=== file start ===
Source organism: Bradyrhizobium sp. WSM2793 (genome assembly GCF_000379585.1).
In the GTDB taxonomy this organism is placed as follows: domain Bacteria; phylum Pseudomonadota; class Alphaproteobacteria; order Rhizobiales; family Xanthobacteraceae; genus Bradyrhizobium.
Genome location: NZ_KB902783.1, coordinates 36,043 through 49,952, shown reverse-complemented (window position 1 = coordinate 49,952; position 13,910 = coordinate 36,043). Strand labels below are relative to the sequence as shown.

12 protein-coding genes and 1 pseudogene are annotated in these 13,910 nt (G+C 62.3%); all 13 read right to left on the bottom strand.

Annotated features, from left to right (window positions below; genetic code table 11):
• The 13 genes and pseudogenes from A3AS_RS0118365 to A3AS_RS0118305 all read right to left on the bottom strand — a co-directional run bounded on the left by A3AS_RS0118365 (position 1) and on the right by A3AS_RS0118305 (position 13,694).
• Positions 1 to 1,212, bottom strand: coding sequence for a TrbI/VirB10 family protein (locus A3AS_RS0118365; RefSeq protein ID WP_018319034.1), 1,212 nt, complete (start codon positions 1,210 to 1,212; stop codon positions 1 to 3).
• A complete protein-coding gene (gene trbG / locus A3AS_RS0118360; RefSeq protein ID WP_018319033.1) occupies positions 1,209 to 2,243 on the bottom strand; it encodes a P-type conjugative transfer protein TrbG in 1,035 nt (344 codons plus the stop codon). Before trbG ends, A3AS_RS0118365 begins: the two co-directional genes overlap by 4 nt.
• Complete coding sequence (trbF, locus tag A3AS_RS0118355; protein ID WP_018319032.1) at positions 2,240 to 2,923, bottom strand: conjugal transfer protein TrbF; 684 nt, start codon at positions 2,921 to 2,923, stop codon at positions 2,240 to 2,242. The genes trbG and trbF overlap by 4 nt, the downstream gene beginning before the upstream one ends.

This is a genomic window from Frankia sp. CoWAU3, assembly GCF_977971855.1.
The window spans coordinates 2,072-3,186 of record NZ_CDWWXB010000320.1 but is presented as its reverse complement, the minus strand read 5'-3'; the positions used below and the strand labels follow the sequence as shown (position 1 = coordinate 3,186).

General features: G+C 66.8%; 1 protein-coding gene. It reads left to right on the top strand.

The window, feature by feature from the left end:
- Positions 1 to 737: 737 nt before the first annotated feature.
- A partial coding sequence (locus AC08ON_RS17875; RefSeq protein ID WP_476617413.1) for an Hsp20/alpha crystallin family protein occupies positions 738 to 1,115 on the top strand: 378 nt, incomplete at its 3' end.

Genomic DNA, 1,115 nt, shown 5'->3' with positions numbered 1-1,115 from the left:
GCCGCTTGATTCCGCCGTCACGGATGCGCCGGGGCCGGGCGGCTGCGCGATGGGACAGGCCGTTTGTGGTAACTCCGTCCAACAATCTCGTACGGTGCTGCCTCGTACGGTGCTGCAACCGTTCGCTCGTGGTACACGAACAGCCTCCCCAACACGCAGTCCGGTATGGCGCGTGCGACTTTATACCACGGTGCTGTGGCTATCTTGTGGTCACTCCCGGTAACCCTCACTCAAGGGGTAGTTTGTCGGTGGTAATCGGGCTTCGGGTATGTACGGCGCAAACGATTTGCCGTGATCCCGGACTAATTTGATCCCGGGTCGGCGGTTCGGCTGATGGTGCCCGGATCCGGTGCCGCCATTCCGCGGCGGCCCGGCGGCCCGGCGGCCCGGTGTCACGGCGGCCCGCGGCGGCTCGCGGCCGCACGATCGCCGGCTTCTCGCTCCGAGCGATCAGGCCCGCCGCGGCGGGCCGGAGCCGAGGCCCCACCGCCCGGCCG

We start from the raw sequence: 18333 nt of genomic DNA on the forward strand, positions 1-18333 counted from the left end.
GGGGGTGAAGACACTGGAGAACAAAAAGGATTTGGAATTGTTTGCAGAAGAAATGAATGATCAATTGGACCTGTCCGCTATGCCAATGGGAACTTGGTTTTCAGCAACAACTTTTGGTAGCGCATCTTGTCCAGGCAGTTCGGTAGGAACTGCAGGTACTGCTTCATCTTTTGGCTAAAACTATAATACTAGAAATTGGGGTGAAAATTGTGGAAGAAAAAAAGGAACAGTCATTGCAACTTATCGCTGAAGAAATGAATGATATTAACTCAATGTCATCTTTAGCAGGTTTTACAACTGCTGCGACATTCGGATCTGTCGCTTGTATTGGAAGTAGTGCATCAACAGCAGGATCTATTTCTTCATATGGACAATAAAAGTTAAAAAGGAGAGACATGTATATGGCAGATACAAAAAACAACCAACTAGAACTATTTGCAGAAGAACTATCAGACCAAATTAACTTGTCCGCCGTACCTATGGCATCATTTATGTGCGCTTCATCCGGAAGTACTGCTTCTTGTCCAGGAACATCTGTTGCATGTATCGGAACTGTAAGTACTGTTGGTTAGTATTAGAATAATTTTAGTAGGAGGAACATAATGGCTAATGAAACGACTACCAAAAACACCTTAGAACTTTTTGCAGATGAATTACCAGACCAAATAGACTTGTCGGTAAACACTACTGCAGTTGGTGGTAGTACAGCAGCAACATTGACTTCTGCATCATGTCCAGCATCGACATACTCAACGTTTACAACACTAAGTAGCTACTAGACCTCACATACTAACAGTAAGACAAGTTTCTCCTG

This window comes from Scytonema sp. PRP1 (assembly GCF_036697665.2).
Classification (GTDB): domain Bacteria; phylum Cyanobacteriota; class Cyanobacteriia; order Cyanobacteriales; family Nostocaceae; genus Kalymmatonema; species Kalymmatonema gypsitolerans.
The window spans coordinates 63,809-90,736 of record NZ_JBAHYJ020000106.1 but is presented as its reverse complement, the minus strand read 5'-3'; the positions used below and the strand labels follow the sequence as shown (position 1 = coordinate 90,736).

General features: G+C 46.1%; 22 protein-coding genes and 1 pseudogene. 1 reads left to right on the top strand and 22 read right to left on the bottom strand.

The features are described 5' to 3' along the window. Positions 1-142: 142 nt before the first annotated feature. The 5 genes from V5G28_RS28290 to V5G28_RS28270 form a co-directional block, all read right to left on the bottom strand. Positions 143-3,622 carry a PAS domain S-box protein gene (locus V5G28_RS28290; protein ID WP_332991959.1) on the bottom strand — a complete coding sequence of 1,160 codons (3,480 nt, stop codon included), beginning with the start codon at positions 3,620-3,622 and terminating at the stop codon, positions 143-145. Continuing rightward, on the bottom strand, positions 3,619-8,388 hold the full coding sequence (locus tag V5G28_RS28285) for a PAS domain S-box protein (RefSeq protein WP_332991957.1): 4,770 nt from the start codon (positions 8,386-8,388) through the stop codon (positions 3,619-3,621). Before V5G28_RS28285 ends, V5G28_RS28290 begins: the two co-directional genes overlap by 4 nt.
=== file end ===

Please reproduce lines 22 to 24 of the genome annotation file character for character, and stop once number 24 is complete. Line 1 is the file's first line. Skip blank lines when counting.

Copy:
The window spans coordinates 63,809-90,736 of record NZ_JBAHYJ020000106.1 but is presented as its reverse complement, the minus strand read 5'-3'; the positions used below and the strand labels follow the sequence as shown (position 1 = coordinate 90,736).

General features: G+C 46.1%; 22 protein-coding genes and 1 pseudogene. 1 reads left to right on the top strand and 22 read right to left on the bottom strand.

The features are described 5' to 3' along the window. Positions 1-142: 142 nt before the first annotated feature. The 5 genes from V5G28_RS28290 to V5G28_RS28270 form a co-directional block, all read right to left on the bottom strand. Positions 143-3,622 carry a PAS domain S-box protein gene (locus V5G28_RS28290; protein ID WP_332991959.1) on the bottom strand — a complete coding sequence of 1,160 codons (3,480 nt, stop codon included), beginning with the start codon at positions 3,620-3,622 and terminating at the stop codon, positions 143-145. Continuing rightward, on the bottom strand, positions 3,619-8,388 hold the full coding sequence (locus tag V5G28_RS28285) for a PAS domain S-box protein (RefSeq protein WP_332991957.1): 4,770 nt from the start codon (positions 8,386-8,388) through the stop codon (positions 3,619-3,621). Before V5G28_RS28285 ends, V5G28_RS28290 begins: the two co-directional genes overlap by 4 nt.